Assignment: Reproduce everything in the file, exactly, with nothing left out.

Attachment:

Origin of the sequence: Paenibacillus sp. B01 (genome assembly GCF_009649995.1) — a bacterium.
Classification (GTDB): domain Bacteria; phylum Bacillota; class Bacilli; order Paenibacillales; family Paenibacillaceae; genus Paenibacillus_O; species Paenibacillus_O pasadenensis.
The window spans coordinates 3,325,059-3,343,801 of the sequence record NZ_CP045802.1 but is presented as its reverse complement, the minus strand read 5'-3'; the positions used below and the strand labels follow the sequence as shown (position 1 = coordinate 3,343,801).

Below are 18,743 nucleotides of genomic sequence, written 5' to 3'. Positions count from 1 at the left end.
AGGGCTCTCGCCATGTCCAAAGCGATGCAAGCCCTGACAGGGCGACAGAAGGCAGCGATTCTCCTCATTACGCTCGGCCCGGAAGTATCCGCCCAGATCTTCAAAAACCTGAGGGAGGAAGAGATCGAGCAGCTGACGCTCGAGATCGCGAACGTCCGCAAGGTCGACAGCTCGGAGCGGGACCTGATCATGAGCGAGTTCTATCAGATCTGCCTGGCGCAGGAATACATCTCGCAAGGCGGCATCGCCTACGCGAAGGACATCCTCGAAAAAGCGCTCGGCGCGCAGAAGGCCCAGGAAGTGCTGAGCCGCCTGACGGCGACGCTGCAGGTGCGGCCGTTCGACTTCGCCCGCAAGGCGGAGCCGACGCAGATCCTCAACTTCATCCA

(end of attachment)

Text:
Origin of the sequence: Paenibacillus sp. B01 (genome assembly GCF_009649995.1) — a bacterium.
Classification (GTDB): domain Bacteria; phylum Bacillota; class Bacilli; order Paenibacillales; family Paenibacillaceae; genus Paenibacillus_O; species Paenibacillus_O pasadenensis.
The window spans coordinates 3,325,059-3,343,801 of the sequence record NZ_CP045802.1 but is presented as its reverse complement, the minus strand read 5'-3'; the positions used below and the strand labels follow the sequence as shown (position 1 = coordinate 3,343,801).

Below are 18,743 nucleotides of genomic sequence, written 5' to 3'. Positions count from 1 at the left end.
AGGGCTCTCGCCATGTCCAAAGCGATGCAAGCCCTGACAGGGCGACAGAAGGCAGCGATTCTCCTCATTACGCTCGGCCCGGAAGTATCCGCCCAGATCTTCAAAAACCTGAGGGAGGAAGAGATCGAGCAGCTGACGCTCGAGATCGCGAACGTCCGCAAGGTCGACAGCTCGGAGCGGGACCTGATCATGAGCGAGTTCTATCAGATCTGCCTGGCGCAGGAATACATCTCGCAAGGCGGCATCGCCTACGCGAAGGACATCCTCGAAAAAGCGCTCGGCGCGCAGAAGGCCCAGGAAGTGCTGAGCCGCCTGACGGCGACGCTGCAGGTGCGGCCGTTCGACTTCGCCCGCAAGGCGGAGCCGACGCAGATCCTCAACTTCATCCA